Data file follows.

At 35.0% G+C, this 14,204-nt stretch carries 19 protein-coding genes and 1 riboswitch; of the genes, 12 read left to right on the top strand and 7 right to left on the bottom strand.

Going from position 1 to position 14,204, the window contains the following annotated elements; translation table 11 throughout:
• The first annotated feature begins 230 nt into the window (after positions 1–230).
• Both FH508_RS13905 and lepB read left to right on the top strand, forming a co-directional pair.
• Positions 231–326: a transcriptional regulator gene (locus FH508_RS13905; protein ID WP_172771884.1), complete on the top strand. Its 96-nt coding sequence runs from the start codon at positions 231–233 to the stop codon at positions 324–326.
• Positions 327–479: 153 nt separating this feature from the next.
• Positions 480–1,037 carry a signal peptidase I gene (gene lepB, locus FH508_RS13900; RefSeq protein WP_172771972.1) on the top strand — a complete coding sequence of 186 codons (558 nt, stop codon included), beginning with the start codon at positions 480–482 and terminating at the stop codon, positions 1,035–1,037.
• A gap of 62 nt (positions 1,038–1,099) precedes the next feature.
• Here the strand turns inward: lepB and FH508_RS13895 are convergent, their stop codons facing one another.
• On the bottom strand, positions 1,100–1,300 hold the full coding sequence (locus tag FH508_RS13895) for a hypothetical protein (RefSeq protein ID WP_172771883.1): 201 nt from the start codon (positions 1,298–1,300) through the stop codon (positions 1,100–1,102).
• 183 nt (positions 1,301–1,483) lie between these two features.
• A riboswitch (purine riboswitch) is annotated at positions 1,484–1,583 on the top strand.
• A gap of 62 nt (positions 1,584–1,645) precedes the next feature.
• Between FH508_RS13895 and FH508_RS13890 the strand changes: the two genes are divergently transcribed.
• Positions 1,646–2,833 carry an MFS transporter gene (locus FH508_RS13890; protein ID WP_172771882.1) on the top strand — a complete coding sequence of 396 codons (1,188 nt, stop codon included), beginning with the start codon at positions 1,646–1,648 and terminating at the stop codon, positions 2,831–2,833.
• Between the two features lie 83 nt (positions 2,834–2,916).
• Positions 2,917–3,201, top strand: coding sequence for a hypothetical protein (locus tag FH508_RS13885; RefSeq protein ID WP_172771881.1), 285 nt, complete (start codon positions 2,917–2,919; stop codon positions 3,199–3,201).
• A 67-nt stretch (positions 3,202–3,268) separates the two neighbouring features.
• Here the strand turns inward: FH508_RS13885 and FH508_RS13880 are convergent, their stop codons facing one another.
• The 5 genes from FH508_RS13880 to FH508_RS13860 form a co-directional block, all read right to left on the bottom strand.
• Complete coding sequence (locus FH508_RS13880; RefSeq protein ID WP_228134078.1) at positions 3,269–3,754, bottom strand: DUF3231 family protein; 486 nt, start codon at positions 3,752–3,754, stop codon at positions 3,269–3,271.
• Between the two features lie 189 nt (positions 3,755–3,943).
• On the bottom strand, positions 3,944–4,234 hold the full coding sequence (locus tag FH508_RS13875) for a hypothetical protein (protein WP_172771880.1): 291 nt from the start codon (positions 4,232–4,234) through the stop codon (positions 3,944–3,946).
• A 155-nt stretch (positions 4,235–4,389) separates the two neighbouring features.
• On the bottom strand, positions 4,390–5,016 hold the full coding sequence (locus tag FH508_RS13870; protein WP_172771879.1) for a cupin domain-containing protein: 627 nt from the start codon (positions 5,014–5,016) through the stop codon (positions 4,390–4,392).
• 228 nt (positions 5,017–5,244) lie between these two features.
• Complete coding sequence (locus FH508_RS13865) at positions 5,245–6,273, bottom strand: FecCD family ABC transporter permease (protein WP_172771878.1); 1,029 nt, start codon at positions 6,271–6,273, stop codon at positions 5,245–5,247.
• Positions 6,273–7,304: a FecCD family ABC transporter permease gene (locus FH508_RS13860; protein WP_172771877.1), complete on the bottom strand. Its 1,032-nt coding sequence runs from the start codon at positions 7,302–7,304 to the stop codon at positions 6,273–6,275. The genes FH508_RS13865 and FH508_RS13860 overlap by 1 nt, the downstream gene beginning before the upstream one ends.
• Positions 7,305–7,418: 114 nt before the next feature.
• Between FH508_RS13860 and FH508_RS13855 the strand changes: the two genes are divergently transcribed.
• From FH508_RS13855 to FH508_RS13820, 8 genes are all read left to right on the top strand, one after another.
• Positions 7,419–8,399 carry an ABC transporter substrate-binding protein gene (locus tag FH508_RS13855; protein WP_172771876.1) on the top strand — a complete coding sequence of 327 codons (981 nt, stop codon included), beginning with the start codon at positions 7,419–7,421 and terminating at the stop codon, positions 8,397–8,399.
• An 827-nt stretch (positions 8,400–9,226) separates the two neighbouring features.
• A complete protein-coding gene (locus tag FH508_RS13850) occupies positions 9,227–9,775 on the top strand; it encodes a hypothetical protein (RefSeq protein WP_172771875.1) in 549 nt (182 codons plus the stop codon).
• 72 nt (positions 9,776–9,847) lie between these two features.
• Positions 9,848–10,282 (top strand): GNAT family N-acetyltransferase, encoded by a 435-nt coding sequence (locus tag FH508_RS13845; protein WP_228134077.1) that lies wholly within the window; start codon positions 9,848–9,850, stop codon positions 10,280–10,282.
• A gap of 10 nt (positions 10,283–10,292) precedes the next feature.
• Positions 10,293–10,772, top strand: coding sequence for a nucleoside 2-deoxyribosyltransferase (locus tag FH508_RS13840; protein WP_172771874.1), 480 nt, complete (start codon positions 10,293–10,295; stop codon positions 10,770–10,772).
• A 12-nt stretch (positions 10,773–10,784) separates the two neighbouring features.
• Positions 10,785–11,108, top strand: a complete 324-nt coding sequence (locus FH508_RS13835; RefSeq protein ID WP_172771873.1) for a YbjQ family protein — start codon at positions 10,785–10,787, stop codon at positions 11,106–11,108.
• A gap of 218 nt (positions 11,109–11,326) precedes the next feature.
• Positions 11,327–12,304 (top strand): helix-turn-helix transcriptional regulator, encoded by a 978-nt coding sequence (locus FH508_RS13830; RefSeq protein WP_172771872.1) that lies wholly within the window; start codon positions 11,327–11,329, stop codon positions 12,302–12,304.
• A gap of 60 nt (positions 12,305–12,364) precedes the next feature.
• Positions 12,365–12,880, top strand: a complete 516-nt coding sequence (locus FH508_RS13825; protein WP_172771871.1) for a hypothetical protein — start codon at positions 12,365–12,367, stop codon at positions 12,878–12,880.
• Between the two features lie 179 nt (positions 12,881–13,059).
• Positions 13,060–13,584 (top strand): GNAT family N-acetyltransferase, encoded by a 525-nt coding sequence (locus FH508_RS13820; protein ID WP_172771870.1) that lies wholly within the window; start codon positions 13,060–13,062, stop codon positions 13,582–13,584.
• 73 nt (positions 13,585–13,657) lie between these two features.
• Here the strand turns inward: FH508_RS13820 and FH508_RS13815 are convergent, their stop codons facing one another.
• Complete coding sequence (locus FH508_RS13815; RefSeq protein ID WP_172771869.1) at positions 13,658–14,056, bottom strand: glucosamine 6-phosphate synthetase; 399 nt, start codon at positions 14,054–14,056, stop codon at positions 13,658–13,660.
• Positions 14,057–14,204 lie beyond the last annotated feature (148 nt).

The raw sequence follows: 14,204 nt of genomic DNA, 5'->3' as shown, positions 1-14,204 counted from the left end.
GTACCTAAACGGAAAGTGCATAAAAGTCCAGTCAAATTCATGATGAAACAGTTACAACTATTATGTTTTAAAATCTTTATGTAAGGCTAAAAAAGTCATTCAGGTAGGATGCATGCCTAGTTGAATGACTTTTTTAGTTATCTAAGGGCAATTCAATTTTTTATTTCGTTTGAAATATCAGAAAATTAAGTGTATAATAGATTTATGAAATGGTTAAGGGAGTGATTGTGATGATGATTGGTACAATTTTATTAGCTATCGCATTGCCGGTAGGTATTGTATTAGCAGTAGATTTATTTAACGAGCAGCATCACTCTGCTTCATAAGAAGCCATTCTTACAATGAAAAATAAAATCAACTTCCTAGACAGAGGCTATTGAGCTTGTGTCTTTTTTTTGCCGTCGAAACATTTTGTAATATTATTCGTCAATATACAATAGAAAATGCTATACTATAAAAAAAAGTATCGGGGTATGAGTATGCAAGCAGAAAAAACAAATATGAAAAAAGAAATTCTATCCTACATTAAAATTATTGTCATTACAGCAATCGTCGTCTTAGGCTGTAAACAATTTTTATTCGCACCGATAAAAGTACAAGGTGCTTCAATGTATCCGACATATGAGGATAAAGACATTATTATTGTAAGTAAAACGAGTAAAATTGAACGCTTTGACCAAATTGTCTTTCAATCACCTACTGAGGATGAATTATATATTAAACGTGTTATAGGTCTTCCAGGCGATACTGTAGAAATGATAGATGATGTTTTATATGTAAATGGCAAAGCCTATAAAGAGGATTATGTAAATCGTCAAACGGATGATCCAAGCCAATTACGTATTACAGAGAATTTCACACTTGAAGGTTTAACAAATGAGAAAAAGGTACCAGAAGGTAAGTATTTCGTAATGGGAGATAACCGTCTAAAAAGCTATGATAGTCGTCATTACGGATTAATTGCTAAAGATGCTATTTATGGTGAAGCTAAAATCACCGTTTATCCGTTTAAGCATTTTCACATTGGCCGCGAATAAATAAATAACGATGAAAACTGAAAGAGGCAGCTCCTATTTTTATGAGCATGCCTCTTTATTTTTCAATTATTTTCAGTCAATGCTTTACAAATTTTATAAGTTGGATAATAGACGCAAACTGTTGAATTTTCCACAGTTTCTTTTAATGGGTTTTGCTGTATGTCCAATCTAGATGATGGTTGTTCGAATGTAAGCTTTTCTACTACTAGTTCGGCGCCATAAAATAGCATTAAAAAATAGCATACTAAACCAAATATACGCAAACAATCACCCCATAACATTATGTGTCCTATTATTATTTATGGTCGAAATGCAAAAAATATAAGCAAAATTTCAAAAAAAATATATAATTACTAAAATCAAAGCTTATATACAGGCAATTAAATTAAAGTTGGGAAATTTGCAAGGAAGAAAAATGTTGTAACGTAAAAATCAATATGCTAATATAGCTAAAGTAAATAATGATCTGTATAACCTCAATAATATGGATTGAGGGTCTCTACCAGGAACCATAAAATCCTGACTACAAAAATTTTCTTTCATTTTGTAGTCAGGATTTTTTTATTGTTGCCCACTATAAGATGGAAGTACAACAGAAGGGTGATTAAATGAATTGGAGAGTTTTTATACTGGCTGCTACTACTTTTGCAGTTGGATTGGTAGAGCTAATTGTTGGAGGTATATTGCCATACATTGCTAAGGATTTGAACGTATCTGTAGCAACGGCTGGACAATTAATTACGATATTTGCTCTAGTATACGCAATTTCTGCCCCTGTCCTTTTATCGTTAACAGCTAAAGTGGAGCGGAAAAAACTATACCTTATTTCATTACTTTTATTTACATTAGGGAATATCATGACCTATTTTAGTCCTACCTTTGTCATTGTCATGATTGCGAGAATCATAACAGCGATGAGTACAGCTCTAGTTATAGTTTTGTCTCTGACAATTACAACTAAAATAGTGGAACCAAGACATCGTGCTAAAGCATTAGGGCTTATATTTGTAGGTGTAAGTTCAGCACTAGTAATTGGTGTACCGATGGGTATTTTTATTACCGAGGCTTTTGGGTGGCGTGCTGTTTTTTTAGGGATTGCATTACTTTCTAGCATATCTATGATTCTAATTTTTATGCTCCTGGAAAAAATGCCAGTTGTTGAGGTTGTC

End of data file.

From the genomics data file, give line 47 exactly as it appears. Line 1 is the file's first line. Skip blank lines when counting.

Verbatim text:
• 73 nt (positions 13,585–13,657) lie between these two features.